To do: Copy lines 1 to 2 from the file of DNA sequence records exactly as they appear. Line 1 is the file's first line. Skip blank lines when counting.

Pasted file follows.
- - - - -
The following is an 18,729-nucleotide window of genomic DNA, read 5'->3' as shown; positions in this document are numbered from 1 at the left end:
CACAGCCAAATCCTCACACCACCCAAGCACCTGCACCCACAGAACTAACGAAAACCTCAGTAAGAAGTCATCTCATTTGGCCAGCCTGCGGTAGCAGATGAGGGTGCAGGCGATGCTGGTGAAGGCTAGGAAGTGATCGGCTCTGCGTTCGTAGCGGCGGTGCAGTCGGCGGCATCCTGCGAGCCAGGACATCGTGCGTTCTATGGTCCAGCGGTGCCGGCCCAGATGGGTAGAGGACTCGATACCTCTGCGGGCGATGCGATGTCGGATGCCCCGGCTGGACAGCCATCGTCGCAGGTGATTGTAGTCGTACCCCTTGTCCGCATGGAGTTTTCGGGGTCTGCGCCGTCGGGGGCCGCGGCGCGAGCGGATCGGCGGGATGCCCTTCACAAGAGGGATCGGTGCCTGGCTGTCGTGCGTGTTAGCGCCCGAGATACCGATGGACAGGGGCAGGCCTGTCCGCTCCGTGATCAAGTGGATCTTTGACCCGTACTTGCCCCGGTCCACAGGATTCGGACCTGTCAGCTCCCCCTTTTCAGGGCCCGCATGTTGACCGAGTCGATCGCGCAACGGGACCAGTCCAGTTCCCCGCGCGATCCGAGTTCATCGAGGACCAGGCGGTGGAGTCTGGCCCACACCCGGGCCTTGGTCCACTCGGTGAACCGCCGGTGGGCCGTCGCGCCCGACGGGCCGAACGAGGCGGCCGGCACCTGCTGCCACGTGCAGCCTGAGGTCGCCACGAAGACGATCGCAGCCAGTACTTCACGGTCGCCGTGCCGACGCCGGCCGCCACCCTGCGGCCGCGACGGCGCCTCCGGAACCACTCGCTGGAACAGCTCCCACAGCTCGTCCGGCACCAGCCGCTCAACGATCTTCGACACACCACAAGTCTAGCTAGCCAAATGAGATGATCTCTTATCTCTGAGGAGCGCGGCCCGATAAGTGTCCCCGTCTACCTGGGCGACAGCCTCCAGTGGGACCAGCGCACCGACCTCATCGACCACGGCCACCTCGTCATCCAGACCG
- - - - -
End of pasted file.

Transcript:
The following is an 18,729-nucleotide window of genomic DNA, read 5'->3' as shown; positions in this document are numbered from 1 at the left end:
CACAGCCAAATCCTCACACCACCCAAGCACCTGCACCCACAGAACTAACGAAAACCTCAGTAAGAAGTCATCTCATTTGGCCAGCCTGCGGTAGCAGATGAGGGTGCAGGCGATGCTGGTGAAGGCTAGGAAGTGATCGGCTCTGCGTTCGTAGCGGCGGTGCAGTCGGCGGCATCCTGCGAGCCAGGACATCGTGCGTTCTATGGTCCAGCGGTGCCGGCCCAGATGGGTAGAGGACTCGATACCTCTGCGGGCGATGCGATGTCGGATGCCCCGGCTGGACAGCCATCGTCGCAGGTGATTGTAGTCGTACCCCTTGTCCGCATGGAGTTTTCGGGGTCTGCGCCGTCGGGGGCCGCGGCGCGAGCGGATCGGCGGGATGCCCTTCACAAGAGGGATCGGTGCCTGGCTGTCGTGCGTGTTAGCGCCCGAGATACCGATGGACAGGGGCAGGCCTGTCCGCTCCGTGATCAAGTGGATCTTTGACCCGTACTTGCCCCGGTCCACAGGATTCGGACCTGTCAGCTCCCCCTTTTCAGGGCCCGCATGTTGACCGAGTCGATCGCGCAACGGGACCAGTCCAGTTCCCCGCGCGATCCGAGTTCATCGAGGACCAGGCGGTGGAGTCTGGCCCACACCCGGGCCTTGGTCCACTCGGTGAACCGCCGGTGGGCCGTCGCGCCCGACGGGCCGAACGAGGCGGCCGGCACCTGCTGCCACGTGCAGCCTGAGGTCGCCACGAAGACGATCGCAGCCAGTACTTCACGGTCGCCGTGCCGACGCCGGCCGCCACCCTGCGGCCGCGACGGCGCCTCCGGAACCACTCGCTGGAACAGCTCCCACAGCTCGTCCGGCACCAGCCGCTCAACGATCTTCGACACACCACAAGTCTAGCTAGCCAAATGAGATGATCTCTTATCTCTGAGGAGCGCGGCCCGATAAGTGTCCCCGTCTACCTGGGCGACAGCCTCCAGTGGGACCAGCGCACCGACCTCATCGACCACGGCCACCTCGTCATCCAGACCG